The Ohio State University Alumni Association

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Nancy Kramer ’77 knew from a young age she wanted to expand her world and explore ideas. Her path led her to Ohio State, to entrepreneurship and, eventually, to IBM.

Jo McCulty

Mind wide open

Entrepreneur, company builder, movement starter, onetime consultant to Steve Jobs. Sure, the path looks smooth and effortless. Yet like all of our journeys, it’s been messy, and it’s had wrong turns and disappointments. But Nancy Kramer’s true north is exploration. It’s in her very nature to reach for the next thing. Here’s how she does it.

The sky is battleship gray, as if decreed to fit this Monday morning of a Midwestern winter. Nancy Kramer ignores the dreariness while driving her new electric car along Interstate 70 outside Columbus.

She is energized by the moment. Her hands grip the wheel — 9 o’clock and 3 o’clock — and she’s tuned in to a conference call floating from dashboard speakers.

“Oh Billy, why did you have to bring that up and ruin our day?” Kramer says with a laugh.

Kramer ’77 is driving west, her favorite direction. She often says facing west reflects her personal ethos of curiosity, discovery and change. Those qualities bubbled in her as a child, simmered as a journalism student at Ohio State and served as rebar for her stellar business career. She founded an advertising agency in 1981 that pioneered interactive digital marketing and grew over 35 years to become the largest female-owned and -operated agency of its kind in the nation. Throughout, she maintained an open office culture that encouraged creativity and innovation as ways to best adapt to clients’ evolving needs. Seek, and you shall be free.

An explorer’s spirit remained in Kramer — friends and family endearingly refer to her by last name — after she sold Resource/Ammirati to IBM in 2016 in a multimillion-dollar deal. Instead of retiring, she suggested a job title and description that the new owner immediately accepted. The opportunity has led to fresh challenges and experiences, even bringing light to this overcast Monday in the form of a conference call with colleagues in New York and London. She remains connected to the world, just as she dreamed while growing up in a small Columbus home.

“This is like working for the United Nations,” says Kramer, 63. “Who wouldn’t want to work for the U.N.?”

Andrew Ina, Matt Stoessner, Cara Reed, Jason Shults

Kramer’s actual job is chief evangelist for IBM iX, an offshoot of a global organization long known for hardware but now transformed into a predominantly service-oriented business. She spreads the gospel of how IBM can help companies reimagine customer and brand experiences, particularly in the growing field of artificial intelligence (AI) — she prefers the term augmented intelligence — and machine learning. She speaks about how these technological advances positively impact business and society by, for example, processing data faster or more accurately than humans. That may mean a doctor can make better, more informed decisions or an accountant can rely on AI to stay up to date on the latest tax code changes. Kramer also builds and strengthens client relationships and helps shape a diversified culture within IBM iX, which maintains one of its 40 worldwide creative offices in Columbus.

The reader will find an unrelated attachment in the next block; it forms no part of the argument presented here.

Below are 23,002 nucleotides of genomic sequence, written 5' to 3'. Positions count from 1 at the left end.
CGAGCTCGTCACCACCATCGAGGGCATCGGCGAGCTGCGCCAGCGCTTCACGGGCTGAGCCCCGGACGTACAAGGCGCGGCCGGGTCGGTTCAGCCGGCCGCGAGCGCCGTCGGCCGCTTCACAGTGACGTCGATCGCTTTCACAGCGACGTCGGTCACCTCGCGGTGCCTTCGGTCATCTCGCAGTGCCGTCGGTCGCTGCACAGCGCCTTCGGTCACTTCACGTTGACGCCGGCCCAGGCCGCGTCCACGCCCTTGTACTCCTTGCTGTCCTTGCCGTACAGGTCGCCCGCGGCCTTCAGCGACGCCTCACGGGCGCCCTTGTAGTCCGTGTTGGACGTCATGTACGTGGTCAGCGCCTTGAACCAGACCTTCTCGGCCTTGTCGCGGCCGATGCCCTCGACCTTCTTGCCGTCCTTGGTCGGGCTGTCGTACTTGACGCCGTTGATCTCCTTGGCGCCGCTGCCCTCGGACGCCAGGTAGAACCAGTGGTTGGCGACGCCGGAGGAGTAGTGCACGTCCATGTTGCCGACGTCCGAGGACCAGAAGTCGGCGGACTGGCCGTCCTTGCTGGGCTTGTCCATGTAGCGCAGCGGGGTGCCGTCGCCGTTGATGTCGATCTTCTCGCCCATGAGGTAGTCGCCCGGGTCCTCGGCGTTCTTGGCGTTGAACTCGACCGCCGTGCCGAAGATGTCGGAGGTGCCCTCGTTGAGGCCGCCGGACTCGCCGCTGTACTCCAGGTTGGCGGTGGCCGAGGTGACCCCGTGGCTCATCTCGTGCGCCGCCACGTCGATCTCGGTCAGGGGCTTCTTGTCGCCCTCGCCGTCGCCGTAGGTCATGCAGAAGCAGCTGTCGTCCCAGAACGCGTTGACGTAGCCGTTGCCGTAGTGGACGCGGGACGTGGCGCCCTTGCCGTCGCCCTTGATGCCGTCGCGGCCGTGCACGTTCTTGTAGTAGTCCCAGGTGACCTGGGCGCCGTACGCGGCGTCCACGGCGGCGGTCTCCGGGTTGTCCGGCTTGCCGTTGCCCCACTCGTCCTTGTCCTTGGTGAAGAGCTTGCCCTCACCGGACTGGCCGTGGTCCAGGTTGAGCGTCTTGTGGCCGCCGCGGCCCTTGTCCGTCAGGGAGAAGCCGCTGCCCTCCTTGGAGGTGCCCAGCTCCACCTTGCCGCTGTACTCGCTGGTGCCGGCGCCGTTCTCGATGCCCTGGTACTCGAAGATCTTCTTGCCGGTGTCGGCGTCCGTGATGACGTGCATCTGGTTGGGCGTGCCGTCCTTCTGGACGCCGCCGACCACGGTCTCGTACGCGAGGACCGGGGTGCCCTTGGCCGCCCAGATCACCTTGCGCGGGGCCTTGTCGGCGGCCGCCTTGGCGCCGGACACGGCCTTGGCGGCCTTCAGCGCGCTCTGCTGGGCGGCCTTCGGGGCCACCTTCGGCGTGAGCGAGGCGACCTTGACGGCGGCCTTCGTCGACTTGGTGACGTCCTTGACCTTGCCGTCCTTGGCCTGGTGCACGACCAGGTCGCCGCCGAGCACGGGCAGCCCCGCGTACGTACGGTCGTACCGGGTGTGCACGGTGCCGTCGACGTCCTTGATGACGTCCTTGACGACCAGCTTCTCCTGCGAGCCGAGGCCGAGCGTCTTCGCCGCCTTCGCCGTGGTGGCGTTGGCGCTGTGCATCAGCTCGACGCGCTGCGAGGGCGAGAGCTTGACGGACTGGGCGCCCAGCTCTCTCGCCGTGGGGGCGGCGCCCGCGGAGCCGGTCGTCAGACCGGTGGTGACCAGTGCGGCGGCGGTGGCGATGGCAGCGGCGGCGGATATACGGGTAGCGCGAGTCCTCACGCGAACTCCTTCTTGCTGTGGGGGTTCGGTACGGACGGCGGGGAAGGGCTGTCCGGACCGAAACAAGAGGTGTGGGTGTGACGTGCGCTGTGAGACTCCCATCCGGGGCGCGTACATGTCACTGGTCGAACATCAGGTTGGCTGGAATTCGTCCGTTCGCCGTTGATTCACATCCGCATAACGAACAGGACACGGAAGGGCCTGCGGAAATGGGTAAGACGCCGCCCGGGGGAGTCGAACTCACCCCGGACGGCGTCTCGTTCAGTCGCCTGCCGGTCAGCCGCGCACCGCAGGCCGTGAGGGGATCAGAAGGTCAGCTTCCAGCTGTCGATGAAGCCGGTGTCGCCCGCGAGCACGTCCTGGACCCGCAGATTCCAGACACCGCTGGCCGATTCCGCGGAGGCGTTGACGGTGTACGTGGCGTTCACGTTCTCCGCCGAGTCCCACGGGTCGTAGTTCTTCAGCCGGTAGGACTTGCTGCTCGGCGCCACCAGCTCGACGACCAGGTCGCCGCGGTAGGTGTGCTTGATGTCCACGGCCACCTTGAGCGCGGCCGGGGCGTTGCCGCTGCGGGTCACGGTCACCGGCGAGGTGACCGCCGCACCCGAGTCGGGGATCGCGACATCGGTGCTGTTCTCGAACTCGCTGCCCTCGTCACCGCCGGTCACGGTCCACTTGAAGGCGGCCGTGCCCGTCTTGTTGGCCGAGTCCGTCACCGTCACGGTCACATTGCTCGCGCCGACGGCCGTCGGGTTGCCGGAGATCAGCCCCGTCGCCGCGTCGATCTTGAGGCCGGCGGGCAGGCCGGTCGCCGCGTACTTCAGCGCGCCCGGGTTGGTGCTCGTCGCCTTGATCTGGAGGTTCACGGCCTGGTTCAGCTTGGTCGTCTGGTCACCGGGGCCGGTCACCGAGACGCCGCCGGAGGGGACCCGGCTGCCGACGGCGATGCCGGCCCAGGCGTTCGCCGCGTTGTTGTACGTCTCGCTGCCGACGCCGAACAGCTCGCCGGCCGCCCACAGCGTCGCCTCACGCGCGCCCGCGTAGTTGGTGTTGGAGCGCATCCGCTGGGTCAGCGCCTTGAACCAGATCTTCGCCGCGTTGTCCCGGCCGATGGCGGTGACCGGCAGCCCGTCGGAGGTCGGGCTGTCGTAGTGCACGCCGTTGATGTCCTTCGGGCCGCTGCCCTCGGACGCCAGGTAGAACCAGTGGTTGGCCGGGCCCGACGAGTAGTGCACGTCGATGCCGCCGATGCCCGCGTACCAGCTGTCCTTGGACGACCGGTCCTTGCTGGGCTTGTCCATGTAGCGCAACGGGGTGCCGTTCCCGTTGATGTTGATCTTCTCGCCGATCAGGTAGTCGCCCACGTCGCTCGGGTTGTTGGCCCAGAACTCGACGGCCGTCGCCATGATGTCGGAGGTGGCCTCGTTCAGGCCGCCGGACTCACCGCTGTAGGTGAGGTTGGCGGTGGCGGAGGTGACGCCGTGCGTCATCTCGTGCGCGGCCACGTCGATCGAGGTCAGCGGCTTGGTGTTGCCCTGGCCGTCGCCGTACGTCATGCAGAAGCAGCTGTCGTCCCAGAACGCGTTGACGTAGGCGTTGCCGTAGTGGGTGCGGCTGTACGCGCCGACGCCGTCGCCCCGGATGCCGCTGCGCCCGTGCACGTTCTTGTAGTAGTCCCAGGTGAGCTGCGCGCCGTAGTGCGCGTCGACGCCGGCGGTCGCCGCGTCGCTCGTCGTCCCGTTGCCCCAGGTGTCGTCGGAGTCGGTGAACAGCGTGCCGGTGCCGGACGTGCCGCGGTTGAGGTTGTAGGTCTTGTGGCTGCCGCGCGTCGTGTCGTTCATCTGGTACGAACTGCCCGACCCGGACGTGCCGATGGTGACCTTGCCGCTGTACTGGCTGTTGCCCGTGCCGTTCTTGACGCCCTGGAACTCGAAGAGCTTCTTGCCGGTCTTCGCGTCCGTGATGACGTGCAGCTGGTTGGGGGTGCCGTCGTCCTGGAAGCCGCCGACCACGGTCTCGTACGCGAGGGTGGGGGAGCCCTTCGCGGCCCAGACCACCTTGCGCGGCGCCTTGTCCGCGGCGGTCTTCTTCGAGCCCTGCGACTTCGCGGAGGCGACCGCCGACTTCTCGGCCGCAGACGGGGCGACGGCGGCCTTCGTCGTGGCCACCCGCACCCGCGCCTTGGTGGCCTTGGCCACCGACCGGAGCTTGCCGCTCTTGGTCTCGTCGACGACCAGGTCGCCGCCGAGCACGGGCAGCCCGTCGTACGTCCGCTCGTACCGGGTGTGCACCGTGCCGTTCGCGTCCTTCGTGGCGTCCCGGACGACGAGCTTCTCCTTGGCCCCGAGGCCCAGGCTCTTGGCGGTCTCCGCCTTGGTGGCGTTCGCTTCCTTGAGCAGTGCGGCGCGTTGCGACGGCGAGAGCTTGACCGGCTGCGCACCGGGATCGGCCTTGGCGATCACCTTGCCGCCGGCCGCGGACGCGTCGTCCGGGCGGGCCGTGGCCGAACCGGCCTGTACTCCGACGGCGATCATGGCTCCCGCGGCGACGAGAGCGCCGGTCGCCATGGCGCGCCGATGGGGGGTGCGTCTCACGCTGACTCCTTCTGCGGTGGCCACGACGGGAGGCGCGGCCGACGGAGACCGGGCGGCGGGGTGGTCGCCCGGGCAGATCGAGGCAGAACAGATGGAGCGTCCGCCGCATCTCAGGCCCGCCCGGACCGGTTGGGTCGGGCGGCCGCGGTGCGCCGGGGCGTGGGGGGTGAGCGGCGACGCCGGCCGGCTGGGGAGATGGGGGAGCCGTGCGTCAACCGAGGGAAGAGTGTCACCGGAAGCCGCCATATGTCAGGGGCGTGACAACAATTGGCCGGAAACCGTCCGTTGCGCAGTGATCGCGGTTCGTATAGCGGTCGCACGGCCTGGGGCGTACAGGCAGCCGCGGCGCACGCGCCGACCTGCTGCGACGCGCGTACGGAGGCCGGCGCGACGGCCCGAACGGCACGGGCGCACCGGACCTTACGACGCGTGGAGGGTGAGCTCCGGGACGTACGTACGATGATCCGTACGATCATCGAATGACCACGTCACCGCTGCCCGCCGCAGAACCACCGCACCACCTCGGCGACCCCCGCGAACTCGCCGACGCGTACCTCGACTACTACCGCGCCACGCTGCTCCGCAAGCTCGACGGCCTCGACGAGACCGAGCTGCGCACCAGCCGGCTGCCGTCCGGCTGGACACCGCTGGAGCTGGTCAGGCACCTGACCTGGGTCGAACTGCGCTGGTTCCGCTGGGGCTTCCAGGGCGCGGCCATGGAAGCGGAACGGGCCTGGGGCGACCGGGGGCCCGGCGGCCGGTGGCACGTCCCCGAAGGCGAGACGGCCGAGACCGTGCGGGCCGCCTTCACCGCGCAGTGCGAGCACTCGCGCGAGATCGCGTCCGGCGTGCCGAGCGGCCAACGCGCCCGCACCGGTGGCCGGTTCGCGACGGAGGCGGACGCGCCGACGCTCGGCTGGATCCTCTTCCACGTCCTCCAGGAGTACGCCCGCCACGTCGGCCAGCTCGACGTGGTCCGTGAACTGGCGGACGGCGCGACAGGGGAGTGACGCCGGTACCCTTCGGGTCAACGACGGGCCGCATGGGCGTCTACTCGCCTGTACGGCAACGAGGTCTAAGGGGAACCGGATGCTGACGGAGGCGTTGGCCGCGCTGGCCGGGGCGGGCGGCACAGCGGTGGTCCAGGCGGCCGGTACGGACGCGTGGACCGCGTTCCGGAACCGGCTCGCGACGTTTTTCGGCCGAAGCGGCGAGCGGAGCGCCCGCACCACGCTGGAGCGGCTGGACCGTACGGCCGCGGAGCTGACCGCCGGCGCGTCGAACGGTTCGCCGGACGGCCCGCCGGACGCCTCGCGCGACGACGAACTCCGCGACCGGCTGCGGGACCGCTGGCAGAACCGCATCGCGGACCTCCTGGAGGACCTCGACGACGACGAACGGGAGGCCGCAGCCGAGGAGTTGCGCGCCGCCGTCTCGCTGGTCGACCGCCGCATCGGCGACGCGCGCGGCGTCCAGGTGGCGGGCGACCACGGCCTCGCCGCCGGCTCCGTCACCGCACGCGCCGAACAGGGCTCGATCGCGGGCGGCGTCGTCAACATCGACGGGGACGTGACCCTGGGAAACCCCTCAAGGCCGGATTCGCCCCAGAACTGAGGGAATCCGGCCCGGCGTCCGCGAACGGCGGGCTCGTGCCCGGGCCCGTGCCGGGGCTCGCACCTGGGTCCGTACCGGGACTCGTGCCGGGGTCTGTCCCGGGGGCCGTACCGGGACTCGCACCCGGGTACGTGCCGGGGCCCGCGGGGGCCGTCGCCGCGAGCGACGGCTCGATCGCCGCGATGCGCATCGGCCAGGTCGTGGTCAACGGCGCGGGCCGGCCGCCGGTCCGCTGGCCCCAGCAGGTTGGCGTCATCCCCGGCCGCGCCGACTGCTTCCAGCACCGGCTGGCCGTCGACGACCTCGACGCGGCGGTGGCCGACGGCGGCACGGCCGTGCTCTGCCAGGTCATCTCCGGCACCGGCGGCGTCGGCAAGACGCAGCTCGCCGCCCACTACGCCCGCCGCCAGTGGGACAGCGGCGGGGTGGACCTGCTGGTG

By advocating for emerging technology, Kramer hopes to tamp down fear at a time when vast and rapid changes are causing societal disruption and discomfort. She’s a human bridge connecting people to machines.

“To me, AI is not scary — it’s another evolution of our advancement,” Kramer says. “In my lifetime, I’ve seen the vast majority of technological advances be very positive, not only to business, but to society. That’s something I find very inspiring and motivating. It’s why I do what I do. Technological advances are making our society a more open society, and I personally believe a more open society is a freer society. With a high level of integrity, technology will continue to make a very positive impact.”

While Kramer favors “man and machines,” not “man versus machines,” she understands it is human nature to fear the unknown. She’s grappled with her own fears. Her success didn’t trek a straight, easy path. There were revenue downturns and the business world’s ingrained parochial barriers to contend with and overcome. She’s also weathered personal uncertainty, marked by a low point of divorce and health issues in 2000.

“Like everyone else, I’ve been challenged by change at different points in my life,” Kramer says.

Now is no different. Kramer is a proud mother, financially secure, happily remarried with a blended family of six adult children and one grandchild, yet this is a transitional time for someone once hailed by Ad Age as one of the 100 Most Influential Women in Advertising. Her company and office oversight are gone. Kramer now has a boss and is navigating an immense and unfamiliar organization.